What is a Pre-Drywall Inspection & When Should The Inspection Occur

A Pre-drywall inspection should really be completed prior to insulation installation, but after ALL trades have completed the “ROUGH-IN”. Each trade (i.e. electrician, plumber, HVAC etc) is required to obtain a permit, as well as the builder. Each trade will perform all of the “rough-in” work (typically the work that will be covered by the insulating & drywall process) and then call their respective code-compliance inspector to have the work approved & signed off, for the “ROUGH-IN” portion of that permit.

Once all of these trades are signed off & approved, the code-compliance building inspector for that municipality will be requested to perform a framing inspection. This inspector is checking for code compliance & usually has no regard to the quality or workmanlike condition. Once this inspector signs off, it will be then OK for the builder to insulate.

This is when it is recommended to get your inspector in. When everything is 100% completed & signed off, ready for insulation. Although not impossible it is more difficult to inspect the home once the insulation is installed (especially viewing any work behind the insulation).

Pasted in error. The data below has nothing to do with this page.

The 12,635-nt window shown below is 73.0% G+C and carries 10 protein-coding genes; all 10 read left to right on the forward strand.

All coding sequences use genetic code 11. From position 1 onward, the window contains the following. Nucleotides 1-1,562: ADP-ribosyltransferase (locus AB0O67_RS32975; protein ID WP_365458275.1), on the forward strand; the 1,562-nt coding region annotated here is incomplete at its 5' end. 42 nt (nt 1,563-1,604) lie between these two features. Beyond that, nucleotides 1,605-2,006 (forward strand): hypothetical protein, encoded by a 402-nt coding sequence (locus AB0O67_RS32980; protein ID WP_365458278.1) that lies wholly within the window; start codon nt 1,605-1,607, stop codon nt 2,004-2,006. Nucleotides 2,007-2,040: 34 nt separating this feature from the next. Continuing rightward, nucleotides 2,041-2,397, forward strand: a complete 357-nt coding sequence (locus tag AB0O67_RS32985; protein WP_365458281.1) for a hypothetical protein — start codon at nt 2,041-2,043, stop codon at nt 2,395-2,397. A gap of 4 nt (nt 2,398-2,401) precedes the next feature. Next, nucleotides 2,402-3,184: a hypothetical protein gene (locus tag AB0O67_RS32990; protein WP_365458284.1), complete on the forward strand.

One important thing to point out. Let your builder know as far in advance as possible that you will be bringing in your own inspector for the pre-drywall. Plus there is a value to the message of letting the builder know that someone will be looking over their work. It could even yield a better managed project & subsequently a better built home. Also inform the builder that you would like your inspection scheduled to be pre-insulation as described above. This will also let the builder give you their policy concerning home inspectors & inspections.

An example of items an inspector is looking for are things like:

  • excessively warped framing
  • missing hardware
  • headers &/or beams shimmed
  • crowning of floor joists
  • nail protector plates for wiring & pipes
  • wiring & holes wire passing through
  • ducts & pipes properly secured
  • sill plate properly seated
  • waterproofing measures utilized etc.

Your inspector can prepare a list for the builder to review & correct as necessary. Many times things are caught and save the builder a great deal more expense to remedy at this stage of construction. The next phase is your Final Walk Through Inspection. This is where items noted can be re-inspected to see how they were addressed, as well as performing a complete home inspection.

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